It is well documented that people who suffer from diabetes are more susceptible to developing infections than non-diabetes sufferers. It is not widely known that periodontal disease is often considered the sixth complication of diabetes, particularly when the subject's diabetes is not under proper control.
Periodontal disease (often called periodontitis or gum disease) is a progressive condition that often leads to tooth loss if treatment is not promptly sought. Periodontal disease begins with a bacterial infection in the gingival tissue that surrounds the teeth. As the bacteria colonize, the gum pockets become deeper, the gums recede as tissue is destroyed, and the periodontitis eventually attacks the underlying bone tissue.
Diabetes is characterized by too much glucose (or sugar) in the blood. Type II diabetics are unable to regulate insulin levels, which means that excess glucose stays in the blood. Type I diabetics do not produce any insulin at all. Diabetes is a serious condition that can lead to heart disease and stroke.
Reasons for the Connection
Experts suggest that the relationship between diabetes and periodontal disease can worsen both conditions if either condition is not properly controlled.
Here are ways in which diabetes and periodontal disease are linked:
Increased blood sugar – Moderate and severe levels of periodontal disease elevate sugar levels in the body, increasing the amount of time the body has to function with high blood sugar. This is why diabetics with periodontitis have difficulty keeping control of their blood sugar. In addition, the higher sugar levels found in the mouth of diabetics provide food for the very bacteria that worsen periodontal infections.
Blood vessel thickening – The thickening of the blood vessels is a major concern for diabetes sufferers. The blood vessels normally serve a vital function for tissues by delivering nutrients and removing waste products. With diabetes, blood vessels become too thick for these exchanges to occur. This means that harmful waste is left in the mouth, weakening the resistance of gum tissue and leading to infection and gum disease.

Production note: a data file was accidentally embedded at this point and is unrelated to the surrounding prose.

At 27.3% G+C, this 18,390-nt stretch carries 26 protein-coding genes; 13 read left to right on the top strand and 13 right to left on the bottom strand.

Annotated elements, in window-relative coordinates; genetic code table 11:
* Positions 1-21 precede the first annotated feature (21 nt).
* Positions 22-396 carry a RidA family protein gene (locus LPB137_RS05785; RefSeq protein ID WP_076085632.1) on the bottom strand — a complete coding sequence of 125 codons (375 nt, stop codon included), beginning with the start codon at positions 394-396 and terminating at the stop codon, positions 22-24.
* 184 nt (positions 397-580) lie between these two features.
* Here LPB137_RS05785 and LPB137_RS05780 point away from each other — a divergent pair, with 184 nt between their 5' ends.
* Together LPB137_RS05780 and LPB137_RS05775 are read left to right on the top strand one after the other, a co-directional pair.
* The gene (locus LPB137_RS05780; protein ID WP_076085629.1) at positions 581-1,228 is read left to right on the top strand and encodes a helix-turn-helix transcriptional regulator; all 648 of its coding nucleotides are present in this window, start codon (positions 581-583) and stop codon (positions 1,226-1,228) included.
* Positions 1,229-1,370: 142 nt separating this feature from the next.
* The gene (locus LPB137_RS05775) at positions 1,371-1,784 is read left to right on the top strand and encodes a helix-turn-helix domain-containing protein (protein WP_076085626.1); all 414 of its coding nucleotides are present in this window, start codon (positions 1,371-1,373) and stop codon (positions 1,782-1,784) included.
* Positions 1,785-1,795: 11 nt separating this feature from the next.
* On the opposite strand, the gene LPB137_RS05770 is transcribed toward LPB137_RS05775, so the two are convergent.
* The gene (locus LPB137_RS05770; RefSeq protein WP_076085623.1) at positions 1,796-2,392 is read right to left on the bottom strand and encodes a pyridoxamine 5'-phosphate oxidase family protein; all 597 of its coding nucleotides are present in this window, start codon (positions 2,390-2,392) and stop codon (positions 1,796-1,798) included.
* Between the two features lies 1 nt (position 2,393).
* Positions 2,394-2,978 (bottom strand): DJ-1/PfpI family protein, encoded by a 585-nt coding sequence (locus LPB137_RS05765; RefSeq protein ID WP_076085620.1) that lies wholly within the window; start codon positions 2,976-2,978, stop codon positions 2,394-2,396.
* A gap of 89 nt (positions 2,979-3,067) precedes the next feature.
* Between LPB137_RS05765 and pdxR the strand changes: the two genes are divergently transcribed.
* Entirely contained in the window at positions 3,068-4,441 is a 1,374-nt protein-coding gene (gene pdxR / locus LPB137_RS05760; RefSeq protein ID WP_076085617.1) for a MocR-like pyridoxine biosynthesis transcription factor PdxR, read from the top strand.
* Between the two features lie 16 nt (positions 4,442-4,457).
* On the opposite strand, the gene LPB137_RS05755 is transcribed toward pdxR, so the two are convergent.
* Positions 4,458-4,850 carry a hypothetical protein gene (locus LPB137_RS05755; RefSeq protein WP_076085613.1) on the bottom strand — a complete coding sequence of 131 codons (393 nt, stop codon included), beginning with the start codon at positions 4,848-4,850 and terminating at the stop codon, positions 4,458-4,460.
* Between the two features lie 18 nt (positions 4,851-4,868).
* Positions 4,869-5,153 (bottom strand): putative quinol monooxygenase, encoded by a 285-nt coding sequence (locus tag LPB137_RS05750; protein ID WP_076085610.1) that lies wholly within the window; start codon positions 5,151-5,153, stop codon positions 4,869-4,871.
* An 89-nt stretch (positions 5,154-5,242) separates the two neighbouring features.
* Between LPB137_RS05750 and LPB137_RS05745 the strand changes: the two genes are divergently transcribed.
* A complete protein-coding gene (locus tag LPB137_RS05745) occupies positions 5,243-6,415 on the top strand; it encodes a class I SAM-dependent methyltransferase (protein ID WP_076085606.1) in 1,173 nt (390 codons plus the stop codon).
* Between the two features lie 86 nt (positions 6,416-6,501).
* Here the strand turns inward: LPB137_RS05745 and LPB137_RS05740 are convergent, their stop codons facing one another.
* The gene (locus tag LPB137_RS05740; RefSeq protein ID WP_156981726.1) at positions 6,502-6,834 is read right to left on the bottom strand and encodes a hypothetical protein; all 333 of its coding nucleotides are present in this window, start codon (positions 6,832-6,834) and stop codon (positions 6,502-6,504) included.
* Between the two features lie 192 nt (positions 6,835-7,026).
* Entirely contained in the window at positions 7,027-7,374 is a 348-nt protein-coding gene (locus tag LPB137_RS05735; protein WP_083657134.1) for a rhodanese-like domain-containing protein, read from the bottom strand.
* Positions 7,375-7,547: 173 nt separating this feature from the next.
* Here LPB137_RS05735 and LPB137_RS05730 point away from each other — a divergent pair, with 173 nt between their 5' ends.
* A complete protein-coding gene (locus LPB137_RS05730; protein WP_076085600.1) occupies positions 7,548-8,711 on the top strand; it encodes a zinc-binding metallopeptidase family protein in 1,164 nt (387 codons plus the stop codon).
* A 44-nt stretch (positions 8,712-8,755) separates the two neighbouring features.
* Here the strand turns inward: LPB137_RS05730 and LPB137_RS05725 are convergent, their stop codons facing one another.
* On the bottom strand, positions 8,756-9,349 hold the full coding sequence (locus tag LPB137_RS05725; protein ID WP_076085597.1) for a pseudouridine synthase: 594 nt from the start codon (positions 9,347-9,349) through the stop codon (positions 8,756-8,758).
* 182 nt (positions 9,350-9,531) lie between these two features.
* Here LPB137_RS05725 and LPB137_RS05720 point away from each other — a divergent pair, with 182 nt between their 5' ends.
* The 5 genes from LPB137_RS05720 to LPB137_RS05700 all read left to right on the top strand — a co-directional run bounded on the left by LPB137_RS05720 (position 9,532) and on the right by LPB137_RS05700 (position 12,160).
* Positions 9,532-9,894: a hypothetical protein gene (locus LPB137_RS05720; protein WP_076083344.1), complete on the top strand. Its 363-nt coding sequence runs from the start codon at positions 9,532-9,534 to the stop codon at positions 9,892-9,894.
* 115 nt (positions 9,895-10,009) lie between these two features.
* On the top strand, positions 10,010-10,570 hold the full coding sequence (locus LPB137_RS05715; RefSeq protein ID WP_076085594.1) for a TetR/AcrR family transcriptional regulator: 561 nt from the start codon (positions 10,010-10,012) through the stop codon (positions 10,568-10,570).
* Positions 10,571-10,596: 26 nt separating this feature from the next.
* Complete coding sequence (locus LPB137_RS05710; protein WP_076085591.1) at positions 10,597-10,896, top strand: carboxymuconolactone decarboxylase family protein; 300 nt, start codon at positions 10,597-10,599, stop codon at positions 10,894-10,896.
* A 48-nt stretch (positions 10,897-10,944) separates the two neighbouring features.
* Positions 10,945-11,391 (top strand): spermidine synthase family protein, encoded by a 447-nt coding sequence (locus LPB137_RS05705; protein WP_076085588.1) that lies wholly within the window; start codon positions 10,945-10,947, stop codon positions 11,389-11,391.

Smoking – Tobacco use does a great deal of damage in the oral region. Not only does tobacco use slow the healing process, it also vastly increases the chances of an individual developing periodontal disease. For diabetics who smoke, the risk is exponentially greater. In fact, diabetic smokers aged 45 and over are 20 times more likely to develop periodontal disease.
Poor oral hygiene – It is essential for diabetics to maintain excellent levels of oral health. When daily brushing and flossing do not occur, harmful oral bacteria can ingest the excess sugar between the teeth and colonize more freely below the gum line. This exacerbates the metabolic problems that diabetes sufferers experience.
Diagnosis and Treatment
It is of paramount importance for people suffering from any type of diabetes to see their dentist at least twice yearly for checkups and professional cleanings. Studies have shown that simple, non-surgical periodontal treatments can lower the HbA1c (hemoglobin molecule blood test) count by as much as 20 percent in a six month period.
Your dentist will use your medical history, family history, and dental X-rays to assess the risk factors for periodontal disease and determine the exact condition of your gums, teeth, and underlying jawbone. If necessary, your dentist will work in conjunction with other doctors to ensure that both diabetes and gum disease are being effectively managed and controlled.
Non-surgical procedures performed by your dentist or dental hygienist include deep scaling, during which calculus (tartar) will be removed from the teeth above and below the gumline, and root planing, during which the root of the tooth is smoothed down to eliminate any remaining bacteria. Antibiotics may be applied to the gum pockets to promote healing.
Before and after periodontal treatment, the dentist and hygienist will recommend proper home care and oral maintenance as well as prescribe prescription mouthwashes that serve to deter further bacteria colonization.
If you have questions or concerns about diabetes or periodontal disease, please contact our office.